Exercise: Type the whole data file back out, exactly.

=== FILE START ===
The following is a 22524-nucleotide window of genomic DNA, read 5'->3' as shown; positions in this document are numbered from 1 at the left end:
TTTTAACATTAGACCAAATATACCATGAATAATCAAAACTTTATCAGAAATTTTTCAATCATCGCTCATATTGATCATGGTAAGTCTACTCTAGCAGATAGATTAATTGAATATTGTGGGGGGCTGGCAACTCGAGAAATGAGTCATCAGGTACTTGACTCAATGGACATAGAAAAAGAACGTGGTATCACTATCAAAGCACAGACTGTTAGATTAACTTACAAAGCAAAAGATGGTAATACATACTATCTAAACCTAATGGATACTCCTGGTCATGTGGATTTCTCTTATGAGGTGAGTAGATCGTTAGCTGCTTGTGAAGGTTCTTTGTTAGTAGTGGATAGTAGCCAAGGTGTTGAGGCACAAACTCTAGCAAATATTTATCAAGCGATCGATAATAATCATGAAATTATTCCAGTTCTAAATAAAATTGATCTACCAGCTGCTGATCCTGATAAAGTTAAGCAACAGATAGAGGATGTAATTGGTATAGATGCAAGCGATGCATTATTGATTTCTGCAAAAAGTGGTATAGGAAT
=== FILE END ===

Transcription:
The following is a 22524-nucleotide window of genomic DNA, read 5'->3' as shown; positions in this document are numbered from 1 at the left end:
TTTTAACATTAGACCAAATATACCATGAATAATCAAAACTTTATCAGAAATTTTTCAATCATCGCTCATATTGATCATGGTAAGTCTACTCTAGCAGATAGATTAATTGAATATTGTGGGGGGCTGGCAACTCGAGAAATGAGTCATCAGGTACTTGACTCAATGGACATAGAAAAAGAACGTGGTATCACTATCAAAGCACAGACTGTTAGATTAACTTACAAAGCAAAAGATGGTAATACATACTATCTAAACCTAATGGATACTCCTGGTCATGTGGATTTCTCTTATGAGGTGAGTAGATCGTTAGCTGCTTGTGAAGGTTCTTTGTTAGTAGTGGATAGTAGCCAAGGTGTTGAGGCACAAACTCTAGCAAATATTTATCAAGCGATCGATAATAATCATGAAATTATTCCAGTTCTAAATAAAATTGATCTACCAGCTGCTGATCCTGATAAAGTTAAGCAACAGATAGAGGATGTAATTGGTATAGATGCAAGCGATGCATTATTGATTTCTGCAAAAAGTGGTATAGGAAT